75.3 Friday, Jan. 6 Mandibular helical axis during feeding in non-human primates IRIARTE-DIAZ, J*; TERHUNE, C.E.; ROSS, C.F.; University of Chicago; Duke University; University of Chicago email@example.com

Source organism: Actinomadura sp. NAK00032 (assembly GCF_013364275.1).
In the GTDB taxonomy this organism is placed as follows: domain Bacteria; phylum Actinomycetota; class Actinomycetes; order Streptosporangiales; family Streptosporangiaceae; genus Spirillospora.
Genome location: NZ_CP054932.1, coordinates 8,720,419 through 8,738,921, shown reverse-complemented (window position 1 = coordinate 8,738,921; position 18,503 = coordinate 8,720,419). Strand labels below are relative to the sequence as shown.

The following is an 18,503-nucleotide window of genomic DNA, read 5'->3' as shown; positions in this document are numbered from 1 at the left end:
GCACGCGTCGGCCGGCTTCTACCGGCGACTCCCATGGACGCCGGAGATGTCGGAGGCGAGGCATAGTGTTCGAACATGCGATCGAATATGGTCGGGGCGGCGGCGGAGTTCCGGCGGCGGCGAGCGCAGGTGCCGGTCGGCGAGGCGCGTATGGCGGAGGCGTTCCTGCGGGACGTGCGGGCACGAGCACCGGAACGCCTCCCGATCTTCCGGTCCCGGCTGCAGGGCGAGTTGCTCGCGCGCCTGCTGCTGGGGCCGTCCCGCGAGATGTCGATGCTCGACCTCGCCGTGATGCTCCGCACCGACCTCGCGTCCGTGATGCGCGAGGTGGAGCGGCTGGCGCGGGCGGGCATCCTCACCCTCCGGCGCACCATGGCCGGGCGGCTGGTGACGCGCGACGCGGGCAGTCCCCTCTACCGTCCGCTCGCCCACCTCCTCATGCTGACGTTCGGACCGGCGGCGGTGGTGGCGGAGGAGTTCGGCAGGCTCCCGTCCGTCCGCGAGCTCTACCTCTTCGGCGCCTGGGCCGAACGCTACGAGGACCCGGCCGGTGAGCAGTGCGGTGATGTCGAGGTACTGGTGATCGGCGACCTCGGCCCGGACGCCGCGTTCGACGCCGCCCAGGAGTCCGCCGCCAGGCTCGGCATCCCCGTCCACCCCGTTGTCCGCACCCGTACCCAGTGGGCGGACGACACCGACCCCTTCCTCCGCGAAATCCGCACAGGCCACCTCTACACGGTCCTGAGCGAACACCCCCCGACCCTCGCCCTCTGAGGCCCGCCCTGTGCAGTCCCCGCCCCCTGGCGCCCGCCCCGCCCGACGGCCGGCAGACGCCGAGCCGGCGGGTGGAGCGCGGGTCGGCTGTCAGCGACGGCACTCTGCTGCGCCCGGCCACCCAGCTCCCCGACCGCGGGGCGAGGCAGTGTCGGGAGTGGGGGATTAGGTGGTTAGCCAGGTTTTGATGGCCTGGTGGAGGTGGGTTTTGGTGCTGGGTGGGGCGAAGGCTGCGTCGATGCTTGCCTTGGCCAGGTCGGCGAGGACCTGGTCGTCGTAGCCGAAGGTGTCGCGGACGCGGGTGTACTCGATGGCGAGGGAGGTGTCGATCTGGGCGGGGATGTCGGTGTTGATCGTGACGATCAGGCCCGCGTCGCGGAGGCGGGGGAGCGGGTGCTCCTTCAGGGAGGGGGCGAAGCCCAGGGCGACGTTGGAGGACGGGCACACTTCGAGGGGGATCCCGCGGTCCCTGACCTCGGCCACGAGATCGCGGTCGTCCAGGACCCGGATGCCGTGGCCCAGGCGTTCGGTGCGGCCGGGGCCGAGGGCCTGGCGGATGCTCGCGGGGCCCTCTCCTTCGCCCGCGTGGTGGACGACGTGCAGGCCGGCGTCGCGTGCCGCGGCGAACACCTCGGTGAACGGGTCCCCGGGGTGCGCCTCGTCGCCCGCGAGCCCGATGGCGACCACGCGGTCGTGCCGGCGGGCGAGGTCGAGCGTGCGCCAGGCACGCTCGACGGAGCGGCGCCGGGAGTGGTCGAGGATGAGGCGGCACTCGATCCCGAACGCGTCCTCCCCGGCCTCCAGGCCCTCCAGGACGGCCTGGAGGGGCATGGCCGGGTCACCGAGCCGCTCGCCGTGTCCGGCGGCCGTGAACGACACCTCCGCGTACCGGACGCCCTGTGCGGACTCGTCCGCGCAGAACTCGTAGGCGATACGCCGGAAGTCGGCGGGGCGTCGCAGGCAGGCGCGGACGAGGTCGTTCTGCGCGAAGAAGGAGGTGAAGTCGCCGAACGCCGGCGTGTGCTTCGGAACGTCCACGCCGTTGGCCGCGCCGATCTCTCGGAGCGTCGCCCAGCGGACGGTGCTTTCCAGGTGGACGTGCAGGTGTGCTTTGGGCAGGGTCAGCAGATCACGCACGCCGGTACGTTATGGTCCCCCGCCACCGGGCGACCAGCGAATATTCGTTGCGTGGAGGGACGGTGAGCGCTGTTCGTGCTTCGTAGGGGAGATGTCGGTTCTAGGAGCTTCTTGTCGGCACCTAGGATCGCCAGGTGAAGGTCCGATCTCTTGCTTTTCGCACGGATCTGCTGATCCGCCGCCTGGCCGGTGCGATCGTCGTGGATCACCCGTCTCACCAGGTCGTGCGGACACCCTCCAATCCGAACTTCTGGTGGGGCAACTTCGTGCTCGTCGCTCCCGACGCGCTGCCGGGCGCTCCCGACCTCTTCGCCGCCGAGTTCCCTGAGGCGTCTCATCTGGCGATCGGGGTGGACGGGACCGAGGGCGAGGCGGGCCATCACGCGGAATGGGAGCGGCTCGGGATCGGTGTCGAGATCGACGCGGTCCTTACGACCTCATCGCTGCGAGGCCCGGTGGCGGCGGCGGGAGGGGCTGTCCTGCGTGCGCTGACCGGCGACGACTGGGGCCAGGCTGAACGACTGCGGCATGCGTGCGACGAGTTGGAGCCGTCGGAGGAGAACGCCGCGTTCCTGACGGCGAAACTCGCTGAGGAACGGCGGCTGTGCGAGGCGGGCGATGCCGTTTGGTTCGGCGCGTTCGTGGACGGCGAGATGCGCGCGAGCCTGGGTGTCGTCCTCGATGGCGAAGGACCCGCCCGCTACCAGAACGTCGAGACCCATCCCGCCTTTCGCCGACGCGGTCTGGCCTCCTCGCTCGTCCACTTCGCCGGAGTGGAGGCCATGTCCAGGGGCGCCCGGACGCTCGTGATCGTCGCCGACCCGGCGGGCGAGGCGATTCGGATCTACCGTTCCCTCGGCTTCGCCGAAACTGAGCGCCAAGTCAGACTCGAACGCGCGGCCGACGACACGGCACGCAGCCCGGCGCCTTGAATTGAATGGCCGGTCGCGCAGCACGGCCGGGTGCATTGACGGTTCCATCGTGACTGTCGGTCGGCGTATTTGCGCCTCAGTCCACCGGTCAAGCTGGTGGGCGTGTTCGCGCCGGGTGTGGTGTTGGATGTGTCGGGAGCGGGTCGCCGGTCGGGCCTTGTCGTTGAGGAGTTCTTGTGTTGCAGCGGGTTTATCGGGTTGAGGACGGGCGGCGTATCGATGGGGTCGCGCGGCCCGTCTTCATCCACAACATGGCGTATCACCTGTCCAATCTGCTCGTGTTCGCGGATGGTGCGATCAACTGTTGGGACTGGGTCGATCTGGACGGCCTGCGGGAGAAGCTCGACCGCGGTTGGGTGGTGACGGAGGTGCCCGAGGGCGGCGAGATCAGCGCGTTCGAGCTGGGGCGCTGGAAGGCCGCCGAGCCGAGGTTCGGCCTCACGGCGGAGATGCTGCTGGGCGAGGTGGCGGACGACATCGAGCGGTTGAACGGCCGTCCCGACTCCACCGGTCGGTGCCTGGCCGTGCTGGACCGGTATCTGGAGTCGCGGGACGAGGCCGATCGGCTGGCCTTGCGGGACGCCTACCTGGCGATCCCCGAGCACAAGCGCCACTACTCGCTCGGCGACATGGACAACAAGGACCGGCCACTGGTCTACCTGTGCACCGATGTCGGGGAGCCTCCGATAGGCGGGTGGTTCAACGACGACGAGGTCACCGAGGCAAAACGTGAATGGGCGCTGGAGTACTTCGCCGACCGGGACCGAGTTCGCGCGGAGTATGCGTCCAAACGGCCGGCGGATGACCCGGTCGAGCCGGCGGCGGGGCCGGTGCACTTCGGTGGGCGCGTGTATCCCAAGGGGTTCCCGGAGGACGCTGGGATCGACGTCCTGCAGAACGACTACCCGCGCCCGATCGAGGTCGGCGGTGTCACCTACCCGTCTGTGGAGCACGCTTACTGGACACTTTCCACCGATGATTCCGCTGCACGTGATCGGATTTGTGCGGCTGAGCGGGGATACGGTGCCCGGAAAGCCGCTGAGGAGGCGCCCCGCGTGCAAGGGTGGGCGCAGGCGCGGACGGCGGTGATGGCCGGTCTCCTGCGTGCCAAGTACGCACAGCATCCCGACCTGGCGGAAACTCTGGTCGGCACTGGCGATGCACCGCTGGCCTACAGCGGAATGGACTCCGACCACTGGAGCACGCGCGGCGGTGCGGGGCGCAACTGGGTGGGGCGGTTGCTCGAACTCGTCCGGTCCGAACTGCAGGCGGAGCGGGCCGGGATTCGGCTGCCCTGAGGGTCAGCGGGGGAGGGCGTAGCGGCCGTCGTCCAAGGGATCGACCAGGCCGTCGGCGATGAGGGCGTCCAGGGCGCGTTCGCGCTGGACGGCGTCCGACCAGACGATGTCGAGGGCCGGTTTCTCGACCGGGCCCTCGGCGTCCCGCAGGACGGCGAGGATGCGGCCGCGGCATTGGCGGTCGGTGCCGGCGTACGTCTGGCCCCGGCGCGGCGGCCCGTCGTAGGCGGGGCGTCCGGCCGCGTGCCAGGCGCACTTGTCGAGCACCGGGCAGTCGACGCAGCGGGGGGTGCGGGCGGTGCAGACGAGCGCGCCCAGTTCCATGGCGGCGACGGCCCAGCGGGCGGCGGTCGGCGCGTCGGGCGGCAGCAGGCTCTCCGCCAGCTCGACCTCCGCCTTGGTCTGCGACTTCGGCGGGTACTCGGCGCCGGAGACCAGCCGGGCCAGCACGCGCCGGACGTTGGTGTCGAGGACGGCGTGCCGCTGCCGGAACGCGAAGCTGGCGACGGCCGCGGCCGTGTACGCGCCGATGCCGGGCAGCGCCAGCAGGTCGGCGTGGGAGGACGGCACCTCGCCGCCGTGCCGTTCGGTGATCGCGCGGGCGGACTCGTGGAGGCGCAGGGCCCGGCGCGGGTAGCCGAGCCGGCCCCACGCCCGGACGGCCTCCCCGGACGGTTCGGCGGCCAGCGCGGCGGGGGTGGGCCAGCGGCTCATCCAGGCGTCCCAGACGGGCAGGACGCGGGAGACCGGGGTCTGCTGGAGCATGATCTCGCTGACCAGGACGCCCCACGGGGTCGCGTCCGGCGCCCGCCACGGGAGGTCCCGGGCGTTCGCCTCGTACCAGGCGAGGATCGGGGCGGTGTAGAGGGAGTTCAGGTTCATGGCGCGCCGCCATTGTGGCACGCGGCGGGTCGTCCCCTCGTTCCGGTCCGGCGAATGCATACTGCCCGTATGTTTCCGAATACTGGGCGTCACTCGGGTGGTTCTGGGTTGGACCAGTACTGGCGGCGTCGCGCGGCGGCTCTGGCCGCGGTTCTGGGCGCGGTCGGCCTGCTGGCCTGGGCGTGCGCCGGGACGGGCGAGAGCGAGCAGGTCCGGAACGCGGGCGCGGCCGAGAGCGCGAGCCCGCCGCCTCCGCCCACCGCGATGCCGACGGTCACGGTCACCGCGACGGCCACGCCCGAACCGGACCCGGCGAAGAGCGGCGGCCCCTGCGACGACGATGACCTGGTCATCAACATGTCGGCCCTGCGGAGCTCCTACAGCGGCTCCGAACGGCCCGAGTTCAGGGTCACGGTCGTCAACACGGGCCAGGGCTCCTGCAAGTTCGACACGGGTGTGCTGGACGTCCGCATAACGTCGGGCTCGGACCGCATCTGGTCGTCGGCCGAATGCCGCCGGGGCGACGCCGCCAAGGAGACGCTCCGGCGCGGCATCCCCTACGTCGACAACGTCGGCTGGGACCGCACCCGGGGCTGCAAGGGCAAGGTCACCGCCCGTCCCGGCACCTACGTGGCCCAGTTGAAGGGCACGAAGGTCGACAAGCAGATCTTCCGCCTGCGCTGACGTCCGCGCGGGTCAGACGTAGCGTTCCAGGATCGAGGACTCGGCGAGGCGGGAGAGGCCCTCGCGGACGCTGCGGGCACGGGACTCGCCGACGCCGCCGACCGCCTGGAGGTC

Teeth trajectories are often used for the study of mandibular movement. These trajectories, however, depend on the location of the reference point and their interpretation can be equivocal. In contrast, the finite helical axis (FHA) is a mathematical model that completely describes the movement of a rigid body. Previous studies have shown that the FHA is located inferior to the mandibular condyle and that it varies continually through the gape cycle. In humans, the position and orientation of the FHA varies primarily during the closing phases, with little fluctuation of the FHA during the opening phases. Few data are available regarding the position and/or orientation of the FHA in non-human primates and it remains unclear to what extent the paths of FHA during mastication in other taxa are similar to or different from those documented for humans. Here we present data on the rigid-body kinematics of three species of primates (Cebus, Macaca and Papio) obtained by measuring the three-dimensional position of mandibular and cranial markers during feeding using high-speed, high-resolution video recordings. Similar to humans, the location of the FHA in these primates was below the mandibular condyle. FHA orientation, however, changed throughout the whole gape cycle, with substantial changes during both closing and opening phases. Differences in mandibular movement during feeding between human and non-human primates, as well as differences among non-human primates species are expected to reflect differences in morphology of the temporomandibular joint and differences in patterns of muscle activation.